In the last of what he describes as a trilogy of memoirs, McIvor (In the Old Chief’s Country: My Life in Zimbabwe and Other Places, 2012, etc.) documents six years of his life in several countries where he has worked for Save the Children.
Here, the Scottish author chronicles his travels to Morocco, Haiti, and Cuba. McIvor pays less attention to his job than to his adventures in these foreign countries, where some of the observations he makes are deeper than those of the typical tourist—and others not. In Morocco, he felt oppressed by the constant presence of other people. In one of the few comic anecdotes in the book, he describes finding a pleasant, deserted beach to make his own only to realize that it was abandoned because it’s regularly patrolled by thieves, who efficiently stripped him of his valuables and then laughed at him when he refused to take their flip-flops to replace his athletic shoes on the long, rock-strewn journey back to his car. In Haiti, he was depressed by the overwhelming poverty and the environmental horrors caused by deforestation. In Cuba, he visited schools and talked with students, was the only tourist at a museum devoted to the invasion of the Bay of Pigs, and tried unsuccessfully to visit the U.S. base at Guantánamo. As a travel guide, the book is most valuable when it describes places most tourists wouldn’t get to see or evokes the tedium of living for long periods in a location that at first seems exotic. As a memoir, it’s oddly impersonal. The author gives little sense of the motivation behind his choices, and the transitions between one place and another are left undescribed. Attempts to re-create dialogue fall flat.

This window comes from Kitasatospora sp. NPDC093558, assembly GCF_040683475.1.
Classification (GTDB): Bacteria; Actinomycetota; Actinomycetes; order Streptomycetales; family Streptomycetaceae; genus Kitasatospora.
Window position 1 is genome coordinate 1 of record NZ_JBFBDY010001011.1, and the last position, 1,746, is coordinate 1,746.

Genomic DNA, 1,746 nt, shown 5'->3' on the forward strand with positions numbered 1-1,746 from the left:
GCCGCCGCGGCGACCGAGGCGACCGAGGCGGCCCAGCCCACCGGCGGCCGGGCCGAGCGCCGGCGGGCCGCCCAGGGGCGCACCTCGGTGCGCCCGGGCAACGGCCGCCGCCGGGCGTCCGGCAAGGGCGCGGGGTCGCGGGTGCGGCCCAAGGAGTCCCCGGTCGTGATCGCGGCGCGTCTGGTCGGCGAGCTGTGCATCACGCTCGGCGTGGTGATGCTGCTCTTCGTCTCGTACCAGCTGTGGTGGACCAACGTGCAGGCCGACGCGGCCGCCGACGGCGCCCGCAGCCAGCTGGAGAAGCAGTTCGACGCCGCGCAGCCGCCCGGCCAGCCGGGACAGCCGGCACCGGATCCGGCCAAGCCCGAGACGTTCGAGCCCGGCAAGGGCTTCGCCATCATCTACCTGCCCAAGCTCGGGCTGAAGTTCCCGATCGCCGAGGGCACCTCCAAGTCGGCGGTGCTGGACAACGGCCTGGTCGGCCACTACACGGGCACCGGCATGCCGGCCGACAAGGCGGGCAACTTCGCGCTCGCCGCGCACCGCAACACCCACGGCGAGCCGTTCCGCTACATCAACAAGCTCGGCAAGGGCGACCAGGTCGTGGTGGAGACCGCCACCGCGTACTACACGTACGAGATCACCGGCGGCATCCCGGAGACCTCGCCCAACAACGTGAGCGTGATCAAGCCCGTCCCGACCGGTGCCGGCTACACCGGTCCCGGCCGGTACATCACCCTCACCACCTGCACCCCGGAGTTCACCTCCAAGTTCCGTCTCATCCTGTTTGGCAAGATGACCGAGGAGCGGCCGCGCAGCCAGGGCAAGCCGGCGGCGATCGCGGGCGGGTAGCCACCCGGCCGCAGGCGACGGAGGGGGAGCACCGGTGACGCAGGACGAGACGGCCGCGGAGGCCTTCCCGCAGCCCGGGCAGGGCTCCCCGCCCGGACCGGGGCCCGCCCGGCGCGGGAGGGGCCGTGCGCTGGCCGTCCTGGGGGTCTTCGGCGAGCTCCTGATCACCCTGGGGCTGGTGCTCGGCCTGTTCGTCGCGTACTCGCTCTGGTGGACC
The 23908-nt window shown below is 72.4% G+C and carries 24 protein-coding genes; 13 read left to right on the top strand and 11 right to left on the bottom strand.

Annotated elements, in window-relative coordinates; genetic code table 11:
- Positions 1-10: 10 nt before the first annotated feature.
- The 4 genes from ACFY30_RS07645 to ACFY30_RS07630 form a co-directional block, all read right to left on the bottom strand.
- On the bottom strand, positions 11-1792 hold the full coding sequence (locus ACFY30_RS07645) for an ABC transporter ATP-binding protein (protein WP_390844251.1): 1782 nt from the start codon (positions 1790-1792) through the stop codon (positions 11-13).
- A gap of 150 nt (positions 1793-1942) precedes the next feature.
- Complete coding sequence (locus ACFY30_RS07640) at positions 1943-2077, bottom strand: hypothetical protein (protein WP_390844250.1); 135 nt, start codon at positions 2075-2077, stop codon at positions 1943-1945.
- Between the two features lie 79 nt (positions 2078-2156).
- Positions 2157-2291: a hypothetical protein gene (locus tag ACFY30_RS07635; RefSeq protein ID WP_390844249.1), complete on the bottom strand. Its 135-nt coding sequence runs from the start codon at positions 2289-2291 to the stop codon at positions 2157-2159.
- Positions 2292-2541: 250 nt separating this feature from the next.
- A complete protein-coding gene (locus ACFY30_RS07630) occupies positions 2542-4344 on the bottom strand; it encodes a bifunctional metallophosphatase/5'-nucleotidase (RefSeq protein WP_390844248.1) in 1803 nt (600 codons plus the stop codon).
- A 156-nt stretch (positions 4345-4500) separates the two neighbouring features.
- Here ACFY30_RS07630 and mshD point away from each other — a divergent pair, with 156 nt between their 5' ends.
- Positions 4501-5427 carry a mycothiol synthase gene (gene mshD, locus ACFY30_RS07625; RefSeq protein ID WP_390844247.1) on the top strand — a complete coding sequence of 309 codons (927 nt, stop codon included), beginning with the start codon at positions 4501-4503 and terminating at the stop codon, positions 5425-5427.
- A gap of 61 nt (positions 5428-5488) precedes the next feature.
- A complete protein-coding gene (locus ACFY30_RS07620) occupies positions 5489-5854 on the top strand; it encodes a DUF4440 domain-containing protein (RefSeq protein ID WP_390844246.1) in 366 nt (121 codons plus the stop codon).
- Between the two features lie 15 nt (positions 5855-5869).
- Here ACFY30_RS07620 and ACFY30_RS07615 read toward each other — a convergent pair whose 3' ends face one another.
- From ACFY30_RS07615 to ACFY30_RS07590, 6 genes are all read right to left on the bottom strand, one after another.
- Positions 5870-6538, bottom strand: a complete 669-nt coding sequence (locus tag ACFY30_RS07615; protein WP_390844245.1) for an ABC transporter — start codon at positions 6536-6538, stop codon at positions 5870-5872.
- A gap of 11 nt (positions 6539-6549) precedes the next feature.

While the memoir could use more literary flair, McIvor’s unique perspective as a cleareyed aid worker has value.